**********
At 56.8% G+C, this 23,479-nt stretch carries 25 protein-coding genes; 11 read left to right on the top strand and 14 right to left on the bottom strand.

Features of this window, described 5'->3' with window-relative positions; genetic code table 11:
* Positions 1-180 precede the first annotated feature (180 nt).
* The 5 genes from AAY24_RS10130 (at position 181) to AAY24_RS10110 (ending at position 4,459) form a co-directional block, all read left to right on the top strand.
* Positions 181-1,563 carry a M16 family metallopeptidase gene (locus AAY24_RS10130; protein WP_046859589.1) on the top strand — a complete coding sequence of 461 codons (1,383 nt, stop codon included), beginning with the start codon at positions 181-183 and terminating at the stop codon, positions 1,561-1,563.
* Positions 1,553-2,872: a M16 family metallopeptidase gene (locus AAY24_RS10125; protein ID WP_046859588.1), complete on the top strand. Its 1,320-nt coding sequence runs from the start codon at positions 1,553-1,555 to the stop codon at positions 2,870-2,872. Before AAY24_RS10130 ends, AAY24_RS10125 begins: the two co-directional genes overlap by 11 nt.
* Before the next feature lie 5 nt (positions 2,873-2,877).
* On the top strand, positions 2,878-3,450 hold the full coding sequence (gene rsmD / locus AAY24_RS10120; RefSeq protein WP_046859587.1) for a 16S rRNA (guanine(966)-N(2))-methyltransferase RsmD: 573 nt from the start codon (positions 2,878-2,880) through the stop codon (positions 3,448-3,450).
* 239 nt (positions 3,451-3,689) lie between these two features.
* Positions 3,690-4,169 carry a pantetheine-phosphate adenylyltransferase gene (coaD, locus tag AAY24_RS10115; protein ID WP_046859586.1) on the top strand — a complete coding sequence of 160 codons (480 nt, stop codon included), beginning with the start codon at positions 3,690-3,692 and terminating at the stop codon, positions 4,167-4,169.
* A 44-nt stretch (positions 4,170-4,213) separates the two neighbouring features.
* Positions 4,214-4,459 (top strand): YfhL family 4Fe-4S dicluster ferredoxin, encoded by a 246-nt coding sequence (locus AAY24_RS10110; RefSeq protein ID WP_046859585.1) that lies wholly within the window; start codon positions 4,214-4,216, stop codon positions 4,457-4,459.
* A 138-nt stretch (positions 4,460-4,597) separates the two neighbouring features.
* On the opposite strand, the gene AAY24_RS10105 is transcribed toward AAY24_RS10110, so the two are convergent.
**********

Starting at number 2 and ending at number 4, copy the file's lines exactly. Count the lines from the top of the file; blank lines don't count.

Features of this window, described 5'->3' with window-relative positions; genetic code table 11:
* Positions 1-180 precede the first annotated feature (180 nt).
* The 5 genes from AAY24_RS10130 (at position 181) to AAY24_RS10110 (ending at position 4,459) form a co-directional block, all read left to right on the top strand.